Experiencing sexual problems, whether in a relationship or single, can have a huge impact on a person’s life. Before reaching out for support, you might feel alienated, as though there is something ‘wrong’ with you. This can create a vicious cycle where sex becomes an extremely pressured situation and topic of conversation, further entrenching the barriers against getting help. The vast majority of sex problems are not only extremely common but also treatable. Some physical sexual problems are readily treated with medication. Other sexual problems, such as those arising from depression, other mental health issues, addiction and low self-esteem can be treated with the help of psychotherapy.
Many types of therapy can effectively deal with the mental health difficulties that may cause sexual problems, but you could also visit a sex therapist, who will be specially trained in the area. Sex therapists may employ various different types of therapy style within their practice. Some may use CBT techniques, which means they might suggest exercises for you to do, such as making note of the moment when you felt anxious and trying to identify the thought that accompanied the feeling. Others will use a person-centred or psychodynamic approach, both of which are focused on listening to the client and encouraging them to see that they have the power to make positive change in their lives. Others might use an integrative approach, meaning they draw from various therapy styles. You can learn more about each individual sex therapist's style by reading their profiles on welldoing and contacting them to find out more. You can use our questionnaire to find the right person for you.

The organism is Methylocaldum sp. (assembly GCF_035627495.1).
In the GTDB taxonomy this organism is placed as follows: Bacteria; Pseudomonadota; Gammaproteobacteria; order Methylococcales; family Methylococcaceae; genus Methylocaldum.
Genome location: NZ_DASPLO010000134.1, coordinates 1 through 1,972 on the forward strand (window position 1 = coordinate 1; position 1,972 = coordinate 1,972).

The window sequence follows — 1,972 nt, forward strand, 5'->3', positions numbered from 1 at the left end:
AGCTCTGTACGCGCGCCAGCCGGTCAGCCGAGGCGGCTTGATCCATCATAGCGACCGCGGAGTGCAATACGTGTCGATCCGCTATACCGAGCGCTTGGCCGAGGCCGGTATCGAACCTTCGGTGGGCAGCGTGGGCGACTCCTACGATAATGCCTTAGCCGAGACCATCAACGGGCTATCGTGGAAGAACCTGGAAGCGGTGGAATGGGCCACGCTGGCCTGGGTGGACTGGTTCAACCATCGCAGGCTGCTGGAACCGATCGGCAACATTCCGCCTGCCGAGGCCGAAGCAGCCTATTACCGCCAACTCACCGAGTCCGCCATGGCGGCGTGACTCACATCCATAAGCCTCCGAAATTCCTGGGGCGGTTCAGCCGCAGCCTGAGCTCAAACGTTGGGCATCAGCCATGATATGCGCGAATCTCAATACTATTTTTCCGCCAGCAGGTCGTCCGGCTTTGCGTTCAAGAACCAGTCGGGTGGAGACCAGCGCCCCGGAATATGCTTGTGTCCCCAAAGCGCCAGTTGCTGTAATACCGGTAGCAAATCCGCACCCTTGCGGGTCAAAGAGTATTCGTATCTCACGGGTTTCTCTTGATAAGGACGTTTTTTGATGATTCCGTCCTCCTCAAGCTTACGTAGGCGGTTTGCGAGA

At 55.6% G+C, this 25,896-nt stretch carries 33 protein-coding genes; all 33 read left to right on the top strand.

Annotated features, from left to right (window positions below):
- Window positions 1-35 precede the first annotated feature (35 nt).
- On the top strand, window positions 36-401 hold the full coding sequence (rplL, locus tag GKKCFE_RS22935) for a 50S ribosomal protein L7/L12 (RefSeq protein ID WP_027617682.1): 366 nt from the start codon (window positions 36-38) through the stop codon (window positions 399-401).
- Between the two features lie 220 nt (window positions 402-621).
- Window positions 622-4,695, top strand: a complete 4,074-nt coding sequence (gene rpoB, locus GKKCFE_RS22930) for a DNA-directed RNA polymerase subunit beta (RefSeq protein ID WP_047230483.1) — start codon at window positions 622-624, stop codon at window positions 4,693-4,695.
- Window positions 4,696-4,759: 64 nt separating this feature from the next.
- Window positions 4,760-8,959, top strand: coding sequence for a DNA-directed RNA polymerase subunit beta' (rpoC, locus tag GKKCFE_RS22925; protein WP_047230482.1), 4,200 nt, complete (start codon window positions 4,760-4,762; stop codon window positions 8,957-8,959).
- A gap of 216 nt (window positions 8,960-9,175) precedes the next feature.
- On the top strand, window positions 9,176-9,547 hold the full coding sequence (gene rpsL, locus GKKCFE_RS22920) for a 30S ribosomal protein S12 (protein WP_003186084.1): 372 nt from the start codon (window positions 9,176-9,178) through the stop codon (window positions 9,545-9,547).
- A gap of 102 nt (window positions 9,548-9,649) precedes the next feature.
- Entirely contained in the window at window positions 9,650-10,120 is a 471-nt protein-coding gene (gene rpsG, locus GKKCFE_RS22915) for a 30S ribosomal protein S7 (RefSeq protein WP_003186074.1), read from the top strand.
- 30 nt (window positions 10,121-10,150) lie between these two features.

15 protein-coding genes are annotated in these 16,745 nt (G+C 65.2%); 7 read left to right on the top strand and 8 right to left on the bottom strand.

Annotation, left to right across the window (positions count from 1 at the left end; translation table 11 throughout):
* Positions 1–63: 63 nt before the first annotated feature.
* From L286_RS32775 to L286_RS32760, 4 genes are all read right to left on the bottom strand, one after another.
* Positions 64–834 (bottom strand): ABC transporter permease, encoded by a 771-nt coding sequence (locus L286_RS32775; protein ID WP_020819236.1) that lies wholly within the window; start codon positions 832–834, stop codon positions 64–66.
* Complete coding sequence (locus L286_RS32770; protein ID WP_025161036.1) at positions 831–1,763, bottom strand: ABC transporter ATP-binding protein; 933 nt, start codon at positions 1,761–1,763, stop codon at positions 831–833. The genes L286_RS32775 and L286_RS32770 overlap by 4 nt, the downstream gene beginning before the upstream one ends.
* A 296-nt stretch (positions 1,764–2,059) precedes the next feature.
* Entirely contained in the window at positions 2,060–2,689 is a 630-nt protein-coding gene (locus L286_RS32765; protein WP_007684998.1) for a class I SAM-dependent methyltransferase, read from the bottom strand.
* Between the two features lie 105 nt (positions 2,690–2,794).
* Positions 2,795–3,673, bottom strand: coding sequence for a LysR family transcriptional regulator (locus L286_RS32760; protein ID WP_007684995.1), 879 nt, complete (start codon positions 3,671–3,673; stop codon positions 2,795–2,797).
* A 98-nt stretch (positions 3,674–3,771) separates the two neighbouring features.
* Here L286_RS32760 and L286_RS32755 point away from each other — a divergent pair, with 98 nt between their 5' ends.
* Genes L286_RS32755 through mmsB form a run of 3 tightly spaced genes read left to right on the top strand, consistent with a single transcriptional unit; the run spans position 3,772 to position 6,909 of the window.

Sex therapy is considered a highly effective form of treatment for sexual dysfunction. Psychosexual therapists are experienced in working with a wide range of sexual problems, and you can visit them alone or as a couple.
Relationship counselling may also be worth considering if the sexual problems experienced within a couple have had an effect on other areas of life and it has become difficult to untangle them and communicate helpfully.
Last updated 16 March 2016